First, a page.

Indo-U.S. relations, despite some inevitable vicissitudes, had been mostly on an upswing since the second Clinton administration. After dramatic progress on multiple fronts during the two terms of George W. Bush, it had briefly appeared to be in the doldrums during the first Obama administration. Two issues in particular had vexed New Delhi. The administration had been overly solicitous of India’s long-standing and long-term adversary, the People’s Republic of China (PRC) and had sought to link the Kashmir dispute with Pakistan with the U.S. role in Afghanistan. India had responded coolly toward the first overture and had expressed outright hostility toward the second. The administration, after its initial flirtation with the PRC did not play out well, changed tack. Also, faced with a blunt and unyielding stance from India on the other matter, it backtracked from linking the two issues.
Indeed following Obama’s visit to India in October 2010, the relationship had undergone a significant course correction. Among other matters, Obama was the first U.S. president to publicly, if in a qualified fashion, endorse India’s quest to join the United Nations as a Permanent Member. This gesture, though hedged with suitable qualifications, was of extraordinary significance to the Indian foreign policy elite, for whom the goal is of talismanic dimensions.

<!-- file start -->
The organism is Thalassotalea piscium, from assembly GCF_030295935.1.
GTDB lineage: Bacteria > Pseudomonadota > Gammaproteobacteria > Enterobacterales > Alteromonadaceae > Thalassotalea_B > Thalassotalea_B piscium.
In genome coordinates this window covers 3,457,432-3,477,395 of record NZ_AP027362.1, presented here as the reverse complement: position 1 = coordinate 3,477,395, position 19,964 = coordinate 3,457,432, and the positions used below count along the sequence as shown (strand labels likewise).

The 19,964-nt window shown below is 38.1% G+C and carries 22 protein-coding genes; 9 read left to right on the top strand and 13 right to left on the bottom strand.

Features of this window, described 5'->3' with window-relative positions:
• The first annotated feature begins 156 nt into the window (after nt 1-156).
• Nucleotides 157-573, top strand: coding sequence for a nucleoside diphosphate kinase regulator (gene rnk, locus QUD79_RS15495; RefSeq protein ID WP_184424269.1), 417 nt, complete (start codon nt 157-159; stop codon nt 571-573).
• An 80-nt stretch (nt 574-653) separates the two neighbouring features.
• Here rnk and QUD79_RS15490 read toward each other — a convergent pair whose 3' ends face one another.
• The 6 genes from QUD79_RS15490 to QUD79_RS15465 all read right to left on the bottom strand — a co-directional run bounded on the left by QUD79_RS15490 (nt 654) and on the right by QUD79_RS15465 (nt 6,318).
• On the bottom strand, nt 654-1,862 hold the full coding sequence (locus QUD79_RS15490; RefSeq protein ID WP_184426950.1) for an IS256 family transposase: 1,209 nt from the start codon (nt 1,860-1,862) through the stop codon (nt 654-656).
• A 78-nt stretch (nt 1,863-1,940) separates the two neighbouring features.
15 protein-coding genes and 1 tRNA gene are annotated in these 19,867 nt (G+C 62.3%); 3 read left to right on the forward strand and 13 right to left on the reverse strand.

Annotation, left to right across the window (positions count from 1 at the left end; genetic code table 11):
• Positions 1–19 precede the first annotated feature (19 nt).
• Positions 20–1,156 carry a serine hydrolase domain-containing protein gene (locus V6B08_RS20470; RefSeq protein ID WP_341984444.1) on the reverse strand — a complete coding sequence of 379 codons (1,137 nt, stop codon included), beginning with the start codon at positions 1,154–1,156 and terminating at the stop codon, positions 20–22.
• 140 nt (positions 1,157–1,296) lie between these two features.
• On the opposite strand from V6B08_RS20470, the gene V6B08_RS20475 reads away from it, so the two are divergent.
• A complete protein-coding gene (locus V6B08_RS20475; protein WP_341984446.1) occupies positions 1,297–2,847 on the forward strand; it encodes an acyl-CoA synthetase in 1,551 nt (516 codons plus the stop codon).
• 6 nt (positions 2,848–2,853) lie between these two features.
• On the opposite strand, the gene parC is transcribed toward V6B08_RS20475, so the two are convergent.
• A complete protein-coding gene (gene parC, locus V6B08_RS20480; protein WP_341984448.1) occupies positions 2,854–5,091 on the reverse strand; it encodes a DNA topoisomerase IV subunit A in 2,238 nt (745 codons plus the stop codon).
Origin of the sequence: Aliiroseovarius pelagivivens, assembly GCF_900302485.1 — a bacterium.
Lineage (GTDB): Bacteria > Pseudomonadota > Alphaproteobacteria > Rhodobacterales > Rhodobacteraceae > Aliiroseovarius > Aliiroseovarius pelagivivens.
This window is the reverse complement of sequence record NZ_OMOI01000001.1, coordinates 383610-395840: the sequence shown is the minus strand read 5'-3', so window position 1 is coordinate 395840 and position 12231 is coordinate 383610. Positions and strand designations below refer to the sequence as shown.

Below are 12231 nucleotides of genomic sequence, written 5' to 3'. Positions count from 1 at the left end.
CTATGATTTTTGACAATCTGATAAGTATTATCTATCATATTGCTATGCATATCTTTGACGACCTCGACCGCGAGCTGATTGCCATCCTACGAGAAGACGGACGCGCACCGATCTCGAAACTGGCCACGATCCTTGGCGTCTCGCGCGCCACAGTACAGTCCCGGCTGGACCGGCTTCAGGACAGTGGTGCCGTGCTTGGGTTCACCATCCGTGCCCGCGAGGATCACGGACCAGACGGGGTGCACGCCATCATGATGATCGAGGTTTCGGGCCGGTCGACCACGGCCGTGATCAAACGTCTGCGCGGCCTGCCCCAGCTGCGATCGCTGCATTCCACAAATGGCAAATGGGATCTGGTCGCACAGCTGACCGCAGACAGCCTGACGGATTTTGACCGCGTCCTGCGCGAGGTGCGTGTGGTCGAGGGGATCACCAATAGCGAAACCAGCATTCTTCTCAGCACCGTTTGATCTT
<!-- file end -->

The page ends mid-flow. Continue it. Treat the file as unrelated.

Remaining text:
President Trump’s assumption of office came as a surprise to India’s policymakers. To compound matters, Trump had railed against the India’s use of the H-1B visas during the campaign—an issue of no trivial significance to India’s multi-billion dollar information technology industry. Apart from this populist rant, he had expressed scant interest in India and shortly after getting elected had lauded the Prime Minister of Pakistan, Nawaz Sharif, in a phone call. Subsequently, earlier this year, Trump had publicly accused India of seeking billions of dollars from advanced industrial countries in exchange for its support for the Paris climate change accords.
All these statements had been of cold comfort to India’s foreign policy establishment. Nor had the administration sought to reassure India that it would pursue policy continuity in other areas such as defense cooperation or regional security through high-level diplomatic contacts. In fact, the only official of any consequence who visited India was the National Security Adviser, H.R. McMaster. Based upon press reports, much of his time in New Delhi had been devoted to discussions about the future of Afghanistan.